NB: please set pedantic mode to full. I'm not asking for general vague feelings, but for justification or rejection of a hypothesis from specific (and preferably quoted) rules.

So, the question is: can contractions be formed freely? If there is no l'ss of cl'rity, and the res'lt'ng st'm'nt is not amb'g's, can they just be created at will?

For context: I was discussing with a friend an obviously incorrect sign outside a shop yesterday that read "Sandwich's." We both agreed that this is not the correct plural form of the noun "sandwich".

I then engaged pedantic mode, and pointed out that it could be correct on the grounds that the plural of sandwich is not sandwichs but sandwiches, and that the apostrophe could be indicating the missing e, therefore sandwich's could be correct on the grounds that it is a contraction of the plural form. There is no ambiguity; the shop clearly sells sandwiches, and there is no indication that they may be selling stuff that may belong to a sandwich (besides, the sign only contained that one word).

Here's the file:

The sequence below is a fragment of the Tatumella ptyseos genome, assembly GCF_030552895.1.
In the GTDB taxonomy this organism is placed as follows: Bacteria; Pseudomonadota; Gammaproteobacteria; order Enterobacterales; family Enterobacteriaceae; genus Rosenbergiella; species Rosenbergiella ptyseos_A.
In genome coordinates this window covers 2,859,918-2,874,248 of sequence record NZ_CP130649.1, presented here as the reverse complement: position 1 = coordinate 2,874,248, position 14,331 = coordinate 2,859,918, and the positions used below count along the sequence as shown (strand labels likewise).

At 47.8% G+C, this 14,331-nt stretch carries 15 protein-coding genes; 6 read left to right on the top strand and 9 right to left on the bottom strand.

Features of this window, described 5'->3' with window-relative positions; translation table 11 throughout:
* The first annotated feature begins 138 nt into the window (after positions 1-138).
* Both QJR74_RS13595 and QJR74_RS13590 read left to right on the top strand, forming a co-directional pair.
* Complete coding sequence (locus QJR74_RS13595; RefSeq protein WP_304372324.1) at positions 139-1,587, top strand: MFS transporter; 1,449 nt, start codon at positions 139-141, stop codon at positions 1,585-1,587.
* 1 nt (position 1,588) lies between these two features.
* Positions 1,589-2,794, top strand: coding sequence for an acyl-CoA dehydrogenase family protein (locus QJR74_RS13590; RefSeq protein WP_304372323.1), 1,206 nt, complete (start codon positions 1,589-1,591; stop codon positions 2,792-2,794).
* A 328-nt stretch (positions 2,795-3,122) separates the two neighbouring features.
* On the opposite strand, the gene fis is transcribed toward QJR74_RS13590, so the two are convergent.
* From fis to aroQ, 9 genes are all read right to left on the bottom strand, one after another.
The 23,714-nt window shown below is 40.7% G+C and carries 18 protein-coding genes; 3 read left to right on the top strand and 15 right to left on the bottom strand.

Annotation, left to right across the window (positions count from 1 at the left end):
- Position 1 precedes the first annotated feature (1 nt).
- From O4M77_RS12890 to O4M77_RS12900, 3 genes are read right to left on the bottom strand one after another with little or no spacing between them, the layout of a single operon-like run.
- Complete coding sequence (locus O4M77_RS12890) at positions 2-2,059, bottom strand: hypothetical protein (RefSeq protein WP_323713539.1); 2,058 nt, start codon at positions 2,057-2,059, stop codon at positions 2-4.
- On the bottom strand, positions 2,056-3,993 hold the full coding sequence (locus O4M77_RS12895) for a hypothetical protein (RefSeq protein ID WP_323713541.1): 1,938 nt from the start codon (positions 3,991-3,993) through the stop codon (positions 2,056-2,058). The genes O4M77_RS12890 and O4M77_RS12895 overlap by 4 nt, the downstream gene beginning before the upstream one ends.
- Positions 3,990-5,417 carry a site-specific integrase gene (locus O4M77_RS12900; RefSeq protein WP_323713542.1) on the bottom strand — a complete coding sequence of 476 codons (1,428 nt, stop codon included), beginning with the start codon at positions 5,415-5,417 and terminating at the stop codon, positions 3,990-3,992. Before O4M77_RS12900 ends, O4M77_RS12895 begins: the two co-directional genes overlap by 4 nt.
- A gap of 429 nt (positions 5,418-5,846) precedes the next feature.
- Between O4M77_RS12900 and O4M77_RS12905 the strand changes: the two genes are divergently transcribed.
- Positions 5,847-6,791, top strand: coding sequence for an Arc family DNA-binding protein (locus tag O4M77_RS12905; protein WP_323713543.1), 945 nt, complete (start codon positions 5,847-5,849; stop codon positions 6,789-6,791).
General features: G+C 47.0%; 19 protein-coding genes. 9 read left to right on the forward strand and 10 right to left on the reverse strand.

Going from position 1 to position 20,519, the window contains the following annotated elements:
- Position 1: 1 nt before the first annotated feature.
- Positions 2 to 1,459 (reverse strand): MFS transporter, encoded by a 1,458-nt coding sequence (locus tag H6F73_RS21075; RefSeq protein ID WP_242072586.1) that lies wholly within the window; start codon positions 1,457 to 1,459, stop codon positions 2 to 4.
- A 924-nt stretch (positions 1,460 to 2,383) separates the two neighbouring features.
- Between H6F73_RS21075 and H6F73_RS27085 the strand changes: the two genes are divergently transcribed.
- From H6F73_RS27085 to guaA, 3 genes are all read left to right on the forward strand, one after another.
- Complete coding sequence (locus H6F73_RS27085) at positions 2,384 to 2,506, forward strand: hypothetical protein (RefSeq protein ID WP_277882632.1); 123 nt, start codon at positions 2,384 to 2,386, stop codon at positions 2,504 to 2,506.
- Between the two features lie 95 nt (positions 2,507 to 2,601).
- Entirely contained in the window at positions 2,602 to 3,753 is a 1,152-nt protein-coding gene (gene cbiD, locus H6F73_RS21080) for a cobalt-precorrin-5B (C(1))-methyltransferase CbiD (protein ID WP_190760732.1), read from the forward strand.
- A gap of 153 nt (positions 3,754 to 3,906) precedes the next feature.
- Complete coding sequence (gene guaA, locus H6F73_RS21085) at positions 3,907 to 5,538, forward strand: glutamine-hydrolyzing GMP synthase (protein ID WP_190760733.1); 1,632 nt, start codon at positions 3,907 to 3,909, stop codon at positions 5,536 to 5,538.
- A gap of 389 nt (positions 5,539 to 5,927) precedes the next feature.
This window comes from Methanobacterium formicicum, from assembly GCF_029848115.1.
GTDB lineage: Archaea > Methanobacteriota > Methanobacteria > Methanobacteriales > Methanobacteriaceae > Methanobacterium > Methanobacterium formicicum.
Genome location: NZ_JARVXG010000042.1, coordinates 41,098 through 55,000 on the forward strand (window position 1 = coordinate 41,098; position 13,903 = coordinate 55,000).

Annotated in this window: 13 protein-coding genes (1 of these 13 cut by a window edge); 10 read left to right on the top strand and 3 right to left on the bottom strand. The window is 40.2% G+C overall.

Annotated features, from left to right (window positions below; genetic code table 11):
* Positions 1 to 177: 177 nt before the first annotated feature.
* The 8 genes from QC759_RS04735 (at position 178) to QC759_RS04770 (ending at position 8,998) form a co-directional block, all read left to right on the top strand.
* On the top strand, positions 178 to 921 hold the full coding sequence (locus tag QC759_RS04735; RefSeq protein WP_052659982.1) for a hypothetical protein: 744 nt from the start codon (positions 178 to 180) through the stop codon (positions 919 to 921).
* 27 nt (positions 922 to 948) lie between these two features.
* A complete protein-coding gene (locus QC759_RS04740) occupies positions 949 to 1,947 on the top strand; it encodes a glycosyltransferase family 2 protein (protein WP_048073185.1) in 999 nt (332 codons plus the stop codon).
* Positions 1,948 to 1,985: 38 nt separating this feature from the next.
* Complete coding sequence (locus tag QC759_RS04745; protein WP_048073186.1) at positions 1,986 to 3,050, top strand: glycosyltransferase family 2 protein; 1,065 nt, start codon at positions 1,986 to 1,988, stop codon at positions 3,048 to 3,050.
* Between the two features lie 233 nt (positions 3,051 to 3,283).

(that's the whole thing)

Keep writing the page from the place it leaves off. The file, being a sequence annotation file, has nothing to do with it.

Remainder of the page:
Unfortunately my friend rejected this position out of hand, and refused point blank to discuss it any further. This argument was wrong; that was the end of the matter, and there was no point discussing it further (a rather worrying attitude, IMHO, for a school teacher.)

If contractions can be formed freely, then my point is valid and the sign is technically correct. If my point is not valid, then logically there must be rules on the formation of contractions that this word violates, hence my NB above, and I suppose the bottom line is: if "sandwich's" is incorrect, even as a contraction of the plural, why, exactly?
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Comments  (Page 2) 
Anonymous By definition a contaction is contracting multipletwo words into one. The apostrophe is placed where the 'missing' letter(s) would have been.
Untrue. A contraction could just as easily be employed in a single word, mostly in the middle of the word, but sometimes also in the beginning word. For example, ma'am, li'l, and 'cause, for madam, little, and because, respectively.
I disagree. The examples you use, 'cause, ma'am and li'l are not proper contractions, but rather a writer's means to indicate speak that has a local dialect, or the way it is normally pronounced in casual speech. Fro example, want a, as in 'I want a sandwich.' is often pronounced wanna; 'I wanna sandwich.'
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